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This article in AJ

  1. Vol. 84 No. 1, p. 71-78
     
    Received: Aug 13, 1990


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doi:10.2134/agronj1992.00021962008400010015x

Resource Use and Plant Interactions in a Rice-Mungbean Intercrop

  1. P. K. Aggarwal,
  2. D. P. Garrity ,
  3. S. P. Liboon and
  4. R. A. Morris
  1. W ater Technology Centre, Indian Agric. Res. Inst., New Delhi—110012, India
    D epartment of Soil Science, Strand Agric. Hall 202, Oregon State University, Corvallis, OR 97331

Abstract

Abstract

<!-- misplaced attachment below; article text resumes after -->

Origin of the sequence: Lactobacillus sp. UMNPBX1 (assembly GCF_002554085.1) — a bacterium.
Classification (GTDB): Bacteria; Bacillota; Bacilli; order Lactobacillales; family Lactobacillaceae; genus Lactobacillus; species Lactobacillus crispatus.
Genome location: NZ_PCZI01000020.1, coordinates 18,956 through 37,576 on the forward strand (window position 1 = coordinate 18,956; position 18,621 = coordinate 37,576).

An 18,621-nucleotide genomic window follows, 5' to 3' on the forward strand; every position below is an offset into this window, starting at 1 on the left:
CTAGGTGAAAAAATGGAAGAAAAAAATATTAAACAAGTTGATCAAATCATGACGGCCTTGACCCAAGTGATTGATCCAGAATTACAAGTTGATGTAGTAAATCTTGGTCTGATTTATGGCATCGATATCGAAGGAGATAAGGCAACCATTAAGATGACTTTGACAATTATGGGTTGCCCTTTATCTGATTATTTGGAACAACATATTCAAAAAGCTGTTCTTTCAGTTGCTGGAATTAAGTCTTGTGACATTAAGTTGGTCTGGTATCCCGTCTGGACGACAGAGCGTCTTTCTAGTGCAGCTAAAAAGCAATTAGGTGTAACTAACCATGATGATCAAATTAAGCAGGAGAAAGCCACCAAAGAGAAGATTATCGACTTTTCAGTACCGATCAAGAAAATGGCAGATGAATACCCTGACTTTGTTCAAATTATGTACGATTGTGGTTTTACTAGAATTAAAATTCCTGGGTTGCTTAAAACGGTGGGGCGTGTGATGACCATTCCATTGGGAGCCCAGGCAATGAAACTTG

Intercropping of upland rice (Oryza sativa L.) with short-duration grain legumes has shown promising productivity and resource use efficiency. To better understand intercrop relationships, we used aboveand underground partitions, residue removal, and plant removal to investigate the interactions between upland rice (120-d crop duration) and mungbean [Vigna radiata (L) Wilczek, 65-d crop duration]. Treatments were evaluated during two rainy seasons on an unfertilized Typic Tropudalf at Los Bafios, Philippines. Nitrogen uptake by intercropped rice (33.4 and 41.1 kg N ha−1) approximated that of sole rice (35.4 and 38.1 kg N ha−1). Intercropped rice yielded 73 to 87% of sole rice and intercropped mungbeans yielded 59 to 99% of sole mungbean. Root barriers did not affect rice N uptake or dry matter accumulation prior to the maturity of the mungbean, but reduced N uptake, dry matter, and grain yields substantially by the time of rice harvest. Sole rice with every third row removed at mungbean harvest had N, grain, and dry matter yields similar to the intercropped rice with every third row occupied by the legume. Sole rice with every third row vacant during the entire growing season yielded similarly (2.6 Mg h−1) to sole rice (2.3 Mg h−1) and intercropped rice (2.0 Mg h−1). There was no evidence that N transfer from the legume to the rice increased N availability to rice above that expected with a sole rice crop with the same planting scheme. Rice yield compensation in the intercrop was apparently due to the increased soil volume for N extraction and increased aerial space available after mungbean harvest.

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